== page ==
He went into double glazing but his first venture went into liquidation in 1992. Learning from that he bought Weatherseal Holdings from the receiver for £350,000 and has never looked back. Everest, one of the top names in double glazing, was sold by Kennedy in 2003 to a management buyout team in a £363m deal, three years after he had bought it for £347m. His other home improvement companies include Weatherseal Windows and Space Kitchens & Bedrooms.
He is happy to integrate the businesses horizontally, expand into Europe and believes that Wenland and Ultraframe will fit well together.
But he's been diversifying his interests of late. A chance conversation in Knutsford Wine Bar led him to apply for a phone licence and he built Genesis, a telecommunications business, selling his mobile phones business to Dixons for £331m.
The constant in all of this is capacity to build and invest in businesses and, as he is fond of saying, he's in it to win. He now has an empire that spans 13 companies with a combined turnover of £3600m. He runs each one as a separate entity, not as a group with calls on working capital. "It makes the chief executives impotent," he says with typical steel. "Really we're hands-on investors, rather than operators. That's how we can afford to run businesses that span retail to manufacturing and direct sales. It doesn't matter what the market is, but I do have the know-how to motivate.
"Stuart Lees has a bright mind and has a capable mind but he's also having to learn the new role and understand how to run a business day to day. How to make 25 decisions a day and get 20 of them correct.
"We saw the same thing in rugby, we look at the business and make it happen. But you have to get the right chief executive. In all the businesses I've been involved in we will turn things round if we work with the chief executive, direct them and make them better.
"Businesses fail because of a lack of control, decisions aren't made and management neglect the minutiae."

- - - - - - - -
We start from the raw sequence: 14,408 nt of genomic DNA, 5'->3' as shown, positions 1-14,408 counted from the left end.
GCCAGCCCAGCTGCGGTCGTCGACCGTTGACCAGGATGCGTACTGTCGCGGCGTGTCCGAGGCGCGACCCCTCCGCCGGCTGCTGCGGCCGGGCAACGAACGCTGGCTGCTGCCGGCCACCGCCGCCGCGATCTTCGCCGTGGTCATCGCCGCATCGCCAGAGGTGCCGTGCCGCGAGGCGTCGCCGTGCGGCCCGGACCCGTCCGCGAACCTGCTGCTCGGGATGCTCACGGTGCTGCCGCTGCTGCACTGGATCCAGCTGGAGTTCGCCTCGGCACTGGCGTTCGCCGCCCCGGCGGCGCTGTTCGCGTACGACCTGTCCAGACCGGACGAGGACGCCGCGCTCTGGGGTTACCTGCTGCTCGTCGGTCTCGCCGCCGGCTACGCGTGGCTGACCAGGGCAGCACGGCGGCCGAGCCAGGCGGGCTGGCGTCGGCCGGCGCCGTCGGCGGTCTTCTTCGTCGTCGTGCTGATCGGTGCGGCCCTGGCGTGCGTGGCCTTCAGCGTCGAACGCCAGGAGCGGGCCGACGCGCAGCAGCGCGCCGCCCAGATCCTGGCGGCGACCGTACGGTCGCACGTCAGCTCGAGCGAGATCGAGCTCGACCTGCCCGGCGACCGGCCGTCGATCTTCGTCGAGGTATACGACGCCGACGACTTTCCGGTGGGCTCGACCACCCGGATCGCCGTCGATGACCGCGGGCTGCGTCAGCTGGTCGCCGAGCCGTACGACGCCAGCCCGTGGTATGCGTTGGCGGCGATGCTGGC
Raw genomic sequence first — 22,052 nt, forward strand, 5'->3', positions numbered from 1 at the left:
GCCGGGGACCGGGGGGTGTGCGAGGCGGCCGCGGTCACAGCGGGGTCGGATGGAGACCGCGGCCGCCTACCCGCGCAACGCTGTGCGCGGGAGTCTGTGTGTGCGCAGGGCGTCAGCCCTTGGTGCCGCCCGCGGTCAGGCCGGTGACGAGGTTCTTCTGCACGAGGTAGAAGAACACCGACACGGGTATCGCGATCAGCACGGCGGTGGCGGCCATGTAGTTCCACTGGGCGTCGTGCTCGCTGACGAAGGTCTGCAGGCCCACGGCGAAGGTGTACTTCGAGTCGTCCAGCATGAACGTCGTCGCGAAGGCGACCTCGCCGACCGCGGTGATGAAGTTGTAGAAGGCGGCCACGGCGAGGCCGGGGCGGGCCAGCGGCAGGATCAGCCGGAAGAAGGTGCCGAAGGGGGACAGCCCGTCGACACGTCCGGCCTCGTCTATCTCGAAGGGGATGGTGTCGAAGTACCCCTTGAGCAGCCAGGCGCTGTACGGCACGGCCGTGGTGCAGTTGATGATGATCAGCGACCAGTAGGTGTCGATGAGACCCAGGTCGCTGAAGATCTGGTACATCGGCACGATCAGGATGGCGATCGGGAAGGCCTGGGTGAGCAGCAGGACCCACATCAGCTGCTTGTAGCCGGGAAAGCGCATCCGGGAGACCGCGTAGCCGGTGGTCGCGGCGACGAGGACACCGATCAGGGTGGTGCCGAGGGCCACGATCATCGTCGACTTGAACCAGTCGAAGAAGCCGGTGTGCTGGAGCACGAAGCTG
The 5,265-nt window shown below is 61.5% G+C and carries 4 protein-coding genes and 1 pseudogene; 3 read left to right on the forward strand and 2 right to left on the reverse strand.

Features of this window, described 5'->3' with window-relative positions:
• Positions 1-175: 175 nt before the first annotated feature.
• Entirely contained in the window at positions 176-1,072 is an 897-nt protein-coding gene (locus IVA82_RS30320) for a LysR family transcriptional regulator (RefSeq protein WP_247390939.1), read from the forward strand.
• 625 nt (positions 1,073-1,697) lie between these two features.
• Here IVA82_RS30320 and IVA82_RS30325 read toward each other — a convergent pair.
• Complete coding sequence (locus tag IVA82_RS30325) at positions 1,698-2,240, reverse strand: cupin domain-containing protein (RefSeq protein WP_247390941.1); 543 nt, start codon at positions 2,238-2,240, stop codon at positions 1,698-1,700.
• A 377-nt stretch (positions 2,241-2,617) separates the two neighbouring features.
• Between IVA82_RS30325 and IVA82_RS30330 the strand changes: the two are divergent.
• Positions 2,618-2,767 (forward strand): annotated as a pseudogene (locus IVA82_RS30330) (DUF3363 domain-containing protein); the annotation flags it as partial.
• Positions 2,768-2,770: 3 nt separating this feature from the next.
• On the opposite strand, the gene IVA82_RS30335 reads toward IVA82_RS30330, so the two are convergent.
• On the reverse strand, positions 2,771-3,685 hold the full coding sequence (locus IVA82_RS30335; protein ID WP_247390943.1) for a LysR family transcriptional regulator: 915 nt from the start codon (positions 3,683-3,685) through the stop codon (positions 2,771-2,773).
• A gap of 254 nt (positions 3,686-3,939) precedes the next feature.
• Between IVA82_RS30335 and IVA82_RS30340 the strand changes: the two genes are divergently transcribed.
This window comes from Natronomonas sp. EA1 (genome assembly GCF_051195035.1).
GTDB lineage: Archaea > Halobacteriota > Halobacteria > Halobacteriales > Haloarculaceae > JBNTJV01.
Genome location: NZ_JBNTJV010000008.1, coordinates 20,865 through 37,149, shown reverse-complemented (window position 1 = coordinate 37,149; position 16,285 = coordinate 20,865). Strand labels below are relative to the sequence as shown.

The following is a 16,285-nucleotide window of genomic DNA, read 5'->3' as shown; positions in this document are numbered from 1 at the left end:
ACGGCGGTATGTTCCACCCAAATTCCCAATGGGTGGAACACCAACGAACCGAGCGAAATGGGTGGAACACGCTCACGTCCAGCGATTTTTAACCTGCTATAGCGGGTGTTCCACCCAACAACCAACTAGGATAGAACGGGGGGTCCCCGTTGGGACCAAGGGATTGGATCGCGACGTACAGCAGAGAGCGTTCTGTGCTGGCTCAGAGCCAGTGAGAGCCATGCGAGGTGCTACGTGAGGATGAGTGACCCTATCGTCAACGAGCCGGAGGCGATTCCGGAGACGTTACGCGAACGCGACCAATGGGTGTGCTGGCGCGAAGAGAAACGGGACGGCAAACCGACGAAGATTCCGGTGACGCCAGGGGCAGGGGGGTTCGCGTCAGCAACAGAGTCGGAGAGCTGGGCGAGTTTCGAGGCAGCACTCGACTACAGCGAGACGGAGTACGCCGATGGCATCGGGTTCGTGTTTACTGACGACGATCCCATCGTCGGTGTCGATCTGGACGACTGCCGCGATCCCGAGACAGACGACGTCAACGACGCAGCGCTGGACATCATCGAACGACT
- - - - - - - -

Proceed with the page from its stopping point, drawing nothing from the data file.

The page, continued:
At this point in our conversation he speaks candidly, openly and directly to Niels de Vos, the chief executive of Sale Sharks, who is also present. "Niels was a three out of ten when he started, now he's a seven," he says.
That assessment may be helped by the fact that Sale Sharks are the Zurich Premiership champions, but both Kennedy and de Vos maintain that progress off the pitch has been noticeable. "We're not in sport to make money, but we are in sport to give us something exciting for the community and that doesn't require a benefactor," says Kennedy. "It's got to be financially self-sustaining. Now it will pay its own way on a day-to-day basis and pay down some of the debt. If it grows successfully then there could be something we can be very proud of."
It's been a hard slog that has cost Kennedy £330m, not least because the experiment of combining a top-flight rugby club with a declining football club, Stockport County, was a disaster. County have plummeted through the divisions since it was bought by Kennedy's company Cheshire Sport. Now he has secured the Edgely Park stadium for the Sharks, sold the club to the fans and they pay rent to stay at the ground.
"It was a great plan and it didn't work. We didn't think through the consequences of Stockport County failing on the field. We thought we'd sprinkle a bit of stardust and things would just work. It didn't and they then continued on a downward spiral," Kennedy reflects.
But the Sharks have gone from strength to strength. Aside from the silverware, the club is just about profitable on turnover of £38.7m, with rising player salaries and medical bills accounting for the biggest costs.
The short-term plan is to develop Edgely Park and hope that attendances can creep up to the 15,000 mark, which would put Sharks closer to pacesetting rival Leicester's 16,500.
But de Vos has even greater ambitions to move the club to Manchester, indeed they would have played the prestigious European Cup semi-final at the City of Manchester stadium had they got through. "I could see a future for Sale Sharks being based at Sport City. The endgame is for a state-of-the-art facility with 20,000 people cheering on the national champions. The people will come if we build it," he says.
And Kennedy, looking at his prodigy, nods in agreement.